Today the most common therapy for clinical depression is medication.  There are many antidepressants on the market.  Some are stimulating such as Bupropion (Wellbutrin). Others are more or less anxiety reducers like Fluoxetine (Prozac).  And some combine the two actions Venlafaxine (Effexor).  Antidepressants can work well for about 50% of patients; 35% have some partial response, and about 15% get no benefit at all. Clearly, we do not understand entirely the biochemistry of depression.

Increasingly, therapies involving electricity and magnetism are being used for the 50% of patients who do not do well on their first course of antidepressants.   These include the old Electro Convulsive Therapy (ECT or shock treatment); Transcranial Magnetic Stimulation (TMS); Cranial Electrotherapy Stimulation (CES); and Deep Brain Stimulation (DBS).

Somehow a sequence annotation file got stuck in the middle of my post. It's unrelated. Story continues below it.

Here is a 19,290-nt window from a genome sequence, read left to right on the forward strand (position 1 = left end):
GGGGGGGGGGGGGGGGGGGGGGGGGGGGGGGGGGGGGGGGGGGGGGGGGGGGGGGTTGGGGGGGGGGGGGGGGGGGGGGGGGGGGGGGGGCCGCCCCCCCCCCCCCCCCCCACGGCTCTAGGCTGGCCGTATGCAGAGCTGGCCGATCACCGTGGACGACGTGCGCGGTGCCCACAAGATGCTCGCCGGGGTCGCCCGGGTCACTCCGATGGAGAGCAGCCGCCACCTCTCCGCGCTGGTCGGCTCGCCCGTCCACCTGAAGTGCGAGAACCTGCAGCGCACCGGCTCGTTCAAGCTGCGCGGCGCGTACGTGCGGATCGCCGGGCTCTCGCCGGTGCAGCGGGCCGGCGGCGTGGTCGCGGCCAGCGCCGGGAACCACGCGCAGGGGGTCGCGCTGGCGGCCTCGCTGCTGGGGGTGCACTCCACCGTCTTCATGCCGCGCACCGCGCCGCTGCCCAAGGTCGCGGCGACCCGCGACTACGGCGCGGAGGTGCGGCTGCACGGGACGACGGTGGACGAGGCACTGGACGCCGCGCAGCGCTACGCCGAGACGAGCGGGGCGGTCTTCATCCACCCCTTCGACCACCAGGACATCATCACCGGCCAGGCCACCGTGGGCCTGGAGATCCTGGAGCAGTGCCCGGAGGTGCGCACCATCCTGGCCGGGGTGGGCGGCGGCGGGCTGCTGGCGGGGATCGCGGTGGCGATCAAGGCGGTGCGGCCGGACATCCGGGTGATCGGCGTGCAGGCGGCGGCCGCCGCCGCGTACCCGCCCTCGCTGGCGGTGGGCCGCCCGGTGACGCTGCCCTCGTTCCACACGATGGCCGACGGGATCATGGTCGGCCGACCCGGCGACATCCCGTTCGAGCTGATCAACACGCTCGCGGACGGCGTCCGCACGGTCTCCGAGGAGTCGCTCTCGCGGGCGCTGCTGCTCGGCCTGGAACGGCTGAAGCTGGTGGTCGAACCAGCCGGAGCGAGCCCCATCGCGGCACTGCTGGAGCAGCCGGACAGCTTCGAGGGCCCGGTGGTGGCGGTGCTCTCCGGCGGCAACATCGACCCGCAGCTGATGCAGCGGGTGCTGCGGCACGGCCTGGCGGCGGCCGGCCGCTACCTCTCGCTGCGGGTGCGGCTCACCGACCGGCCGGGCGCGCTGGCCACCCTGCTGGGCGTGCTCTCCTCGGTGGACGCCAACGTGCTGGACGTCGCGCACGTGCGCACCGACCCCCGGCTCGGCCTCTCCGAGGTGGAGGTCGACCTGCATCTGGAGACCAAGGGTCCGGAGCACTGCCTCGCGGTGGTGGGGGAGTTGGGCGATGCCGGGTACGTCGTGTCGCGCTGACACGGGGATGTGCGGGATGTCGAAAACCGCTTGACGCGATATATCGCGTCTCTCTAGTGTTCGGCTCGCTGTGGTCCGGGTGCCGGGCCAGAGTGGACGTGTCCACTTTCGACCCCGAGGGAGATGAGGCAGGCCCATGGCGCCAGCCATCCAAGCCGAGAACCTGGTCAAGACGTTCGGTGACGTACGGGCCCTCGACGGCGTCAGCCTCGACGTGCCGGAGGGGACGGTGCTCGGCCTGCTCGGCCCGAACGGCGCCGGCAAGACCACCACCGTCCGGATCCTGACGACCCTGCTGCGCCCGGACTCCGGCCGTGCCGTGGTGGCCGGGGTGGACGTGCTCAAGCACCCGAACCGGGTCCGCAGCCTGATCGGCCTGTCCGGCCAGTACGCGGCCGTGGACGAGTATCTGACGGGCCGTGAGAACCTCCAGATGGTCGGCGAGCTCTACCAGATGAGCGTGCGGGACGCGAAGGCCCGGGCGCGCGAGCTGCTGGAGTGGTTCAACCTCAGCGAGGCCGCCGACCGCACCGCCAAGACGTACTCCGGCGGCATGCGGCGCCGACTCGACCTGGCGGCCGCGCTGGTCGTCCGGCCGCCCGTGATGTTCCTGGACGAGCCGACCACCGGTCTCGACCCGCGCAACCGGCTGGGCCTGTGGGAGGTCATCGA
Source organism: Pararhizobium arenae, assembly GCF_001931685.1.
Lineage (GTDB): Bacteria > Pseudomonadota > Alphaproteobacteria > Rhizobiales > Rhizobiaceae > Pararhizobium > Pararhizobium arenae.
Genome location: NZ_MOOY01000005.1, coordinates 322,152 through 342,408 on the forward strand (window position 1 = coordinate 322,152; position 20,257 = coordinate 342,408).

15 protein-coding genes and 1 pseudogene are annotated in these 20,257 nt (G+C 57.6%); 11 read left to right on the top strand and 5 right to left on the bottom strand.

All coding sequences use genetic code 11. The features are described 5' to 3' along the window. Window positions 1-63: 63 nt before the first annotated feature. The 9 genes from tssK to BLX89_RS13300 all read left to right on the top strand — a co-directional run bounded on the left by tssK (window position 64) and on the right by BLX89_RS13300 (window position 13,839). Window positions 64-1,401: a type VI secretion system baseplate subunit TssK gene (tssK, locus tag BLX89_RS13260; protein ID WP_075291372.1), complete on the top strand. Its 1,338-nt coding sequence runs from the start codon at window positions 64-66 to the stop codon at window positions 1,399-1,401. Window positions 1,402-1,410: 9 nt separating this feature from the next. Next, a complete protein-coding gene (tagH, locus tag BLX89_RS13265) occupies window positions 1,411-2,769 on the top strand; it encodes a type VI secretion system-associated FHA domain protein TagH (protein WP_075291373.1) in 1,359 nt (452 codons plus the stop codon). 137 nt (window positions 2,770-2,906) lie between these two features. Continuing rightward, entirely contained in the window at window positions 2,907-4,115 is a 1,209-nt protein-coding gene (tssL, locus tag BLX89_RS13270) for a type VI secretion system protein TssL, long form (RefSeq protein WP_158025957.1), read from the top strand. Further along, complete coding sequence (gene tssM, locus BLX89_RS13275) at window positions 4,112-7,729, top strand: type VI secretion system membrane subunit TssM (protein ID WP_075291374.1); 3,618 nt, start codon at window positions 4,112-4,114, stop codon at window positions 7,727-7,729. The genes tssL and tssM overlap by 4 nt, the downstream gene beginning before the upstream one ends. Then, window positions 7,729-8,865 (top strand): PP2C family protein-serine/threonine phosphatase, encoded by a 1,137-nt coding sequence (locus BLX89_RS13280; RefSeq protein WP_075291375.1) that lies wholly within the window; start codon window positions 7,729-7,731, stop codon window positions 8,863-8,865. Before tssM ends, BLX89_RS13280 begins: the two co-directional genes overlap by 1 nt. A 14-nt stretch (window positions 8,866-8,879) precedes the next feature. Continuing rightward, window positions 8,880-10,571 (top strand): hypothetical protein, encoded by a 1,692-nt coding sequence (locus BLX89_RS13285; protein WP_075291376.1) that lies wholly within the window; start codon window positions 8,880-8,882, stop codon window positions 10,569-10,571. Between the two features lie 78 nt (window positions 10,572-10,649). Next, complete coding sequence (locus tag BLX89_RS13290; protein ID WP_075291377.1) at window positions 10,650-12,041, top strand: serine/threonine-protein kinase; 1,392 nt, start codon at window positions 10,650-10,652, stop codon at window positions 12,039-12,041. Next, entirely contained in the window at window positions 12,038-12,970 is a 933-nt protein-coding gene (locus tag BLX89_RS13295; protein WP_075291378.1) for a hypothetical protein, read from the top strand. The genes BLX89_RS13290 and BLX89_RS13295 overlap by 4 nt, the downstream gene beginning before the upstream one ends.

ECT involves running an electric strong enough to produce major seizures or convulsions.  Some memory loss can occur too. ECT is effective about 50% of the time.  It is quite an extreme treatment but mostly safe. In comparison, TMS and CES pass very small doses of magnetic or electric current through the brain. 

Ultimately, pills, magnetism, and electricity must work to change something about the neurotransmitters and functional processes of some or all of the brains specialized regions.  My next blog will address the question of how current therapies work to change the brain.

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